Intentions, not Resolutions, for Health

Our health journeys are a process, and so setting intentions becomes very powerful for creating change and transforming our health. There is no one number or goal that indicates health, and there is no perfect combination of food and activity that will keep us feeling good all day every day. Instead, we are in relationship with our bodies and minds, always learning better ways to support ourselves as we grow and change. 

Resolutions are promises to ourselves, often focused on external actions or results. Intentions, on the other hand, are more about process and the journey of how we move through our lives. Resolutions leave us feeling like we have failed, or broken our promises, which is discouraging. Intentions serve as sign posts, helping to guide our choices as we go. Because they are more process based, they are less about failure and more about learning new patterns. 

For example, if we are working on being mindful of how we feel when we eat, and we notice that orange foods like squash and sweet potatoes leave us feeling happier, then we can set an intention to eat more of them. If we set a resolution to eat them every day, or once a week, then we have set ourselves up to feel like we have failed when that schedule is too rigid for our regular lives. But if our intention is in place when we plan our meals, then we can set ourselves up for success by incorporating more orange foods into our planning.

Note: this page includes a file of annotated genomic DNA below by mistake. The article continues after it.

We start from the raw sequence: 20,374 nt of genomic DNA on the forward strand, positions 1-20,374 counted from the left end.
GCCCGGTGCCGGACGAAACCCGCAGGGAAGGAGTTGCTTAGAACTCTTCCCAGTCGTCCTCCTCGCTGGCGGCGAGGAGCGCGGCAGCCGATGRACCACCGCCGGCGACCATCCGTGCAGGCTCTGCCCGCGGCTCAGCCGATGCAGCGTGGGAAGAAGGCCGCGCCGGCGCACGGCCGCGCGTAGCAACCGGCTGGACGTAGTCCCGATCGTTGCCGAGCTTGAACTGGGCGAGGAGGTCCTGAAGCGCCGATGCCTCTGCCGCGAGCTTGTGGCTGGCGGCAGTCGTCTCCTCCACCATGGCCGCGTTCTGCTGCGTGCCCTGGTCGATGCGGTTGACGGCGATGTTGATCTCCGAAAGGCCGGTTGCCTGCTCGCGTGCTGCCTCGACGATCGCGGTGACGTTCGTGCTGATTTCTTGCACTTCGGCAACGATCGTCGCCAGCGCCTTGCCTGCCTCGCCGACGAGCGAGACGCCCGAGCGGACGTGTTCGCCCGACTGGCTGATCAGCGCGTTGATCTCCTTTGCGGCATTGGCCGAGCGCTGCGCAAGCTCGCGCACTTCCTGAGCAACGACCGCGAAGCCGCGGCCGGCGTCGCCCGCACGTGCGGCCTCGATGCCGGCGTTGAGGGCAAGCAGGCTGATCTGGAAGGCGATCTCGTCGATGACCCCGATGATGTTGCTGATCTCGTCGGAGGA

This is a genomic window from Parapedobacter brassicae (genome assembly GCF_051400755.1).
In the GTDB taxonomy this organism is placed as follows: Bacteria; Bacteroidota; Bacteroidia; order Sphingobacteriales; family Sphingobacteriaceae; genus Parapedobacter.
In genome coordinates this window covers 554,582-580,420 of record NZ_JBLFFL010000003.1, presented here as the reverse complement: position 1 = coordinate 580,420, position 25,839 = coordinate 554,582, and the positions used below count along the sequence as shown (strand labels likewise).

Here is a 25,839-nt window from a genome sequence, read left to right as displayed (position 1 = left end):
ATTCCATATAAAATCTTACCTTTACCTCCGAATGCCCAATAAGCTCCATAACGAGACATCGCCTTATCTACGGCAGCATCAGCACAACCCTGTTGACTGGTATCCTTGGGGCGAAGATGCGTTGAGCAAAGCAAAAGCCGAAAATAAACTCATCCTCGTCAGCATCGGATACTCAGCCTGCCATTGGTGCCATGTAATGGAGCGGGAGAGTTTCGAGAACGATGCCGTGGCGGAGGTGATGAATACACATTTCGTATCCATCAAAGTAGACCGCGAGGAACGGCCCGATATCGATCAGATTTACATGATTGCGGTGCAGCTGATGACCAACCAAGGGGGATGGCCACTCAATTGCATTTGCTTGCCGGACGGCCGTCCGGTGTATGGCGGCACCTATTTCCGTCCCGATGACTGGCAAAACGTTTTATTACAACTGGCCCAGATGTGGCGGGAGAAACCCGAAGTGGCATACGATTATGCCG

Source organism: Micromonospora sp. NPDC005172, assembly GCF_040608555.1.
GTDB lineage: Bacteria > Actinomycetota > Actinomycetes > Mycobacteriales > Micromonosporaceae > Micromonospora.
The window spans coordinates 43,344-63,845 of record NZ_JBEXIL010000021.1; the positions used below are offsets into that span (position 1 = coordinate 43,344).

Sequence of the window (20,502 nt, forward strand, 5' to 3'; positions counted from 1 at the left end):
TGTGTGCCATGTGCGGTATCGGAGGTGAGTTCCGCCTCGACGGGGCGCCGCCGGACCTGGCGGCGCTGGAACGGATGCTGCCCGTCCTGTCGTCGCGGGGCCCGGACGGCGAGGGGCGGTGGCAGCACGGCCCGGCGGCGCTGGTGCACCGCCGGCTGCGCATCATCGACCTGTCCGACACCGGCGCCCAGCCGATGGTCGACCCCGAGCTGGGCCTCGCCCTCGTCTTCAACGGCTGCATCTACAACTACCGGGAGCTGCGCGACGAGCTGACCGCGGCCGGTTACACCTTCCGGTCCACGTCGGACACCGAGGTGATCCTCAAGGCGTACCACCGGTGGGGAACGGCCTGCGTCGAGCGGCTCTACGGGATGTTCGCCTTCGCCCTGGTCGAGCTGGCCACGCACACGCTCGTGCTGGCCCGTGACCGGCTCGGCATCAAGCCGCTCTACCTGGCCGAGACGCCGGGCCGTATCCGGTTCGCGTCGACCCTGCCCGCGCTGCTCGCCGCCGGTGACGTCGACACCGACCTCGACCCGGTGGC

Other examples of health intentions can include prioritizing coming to somatics classes as often as possible, or deciding to commit to treatment for a longstanding pain issue (knee, shoulder, neck?) and making your first appointment. You can set an intention to take mindfulness breaks several times a day, or to drink more water. These are goals that look like paths to the horizon, helping you navigate the complex decisions you make each day so that you notice and celebrate your positive momentum. 

Intentions are important all year round, not just at the beginning of the year. It is especially important to pause a moment in the middle of one of the busiest times of year and assess. What could better support you right now? What kinds of health intentions could make next year at this time even better?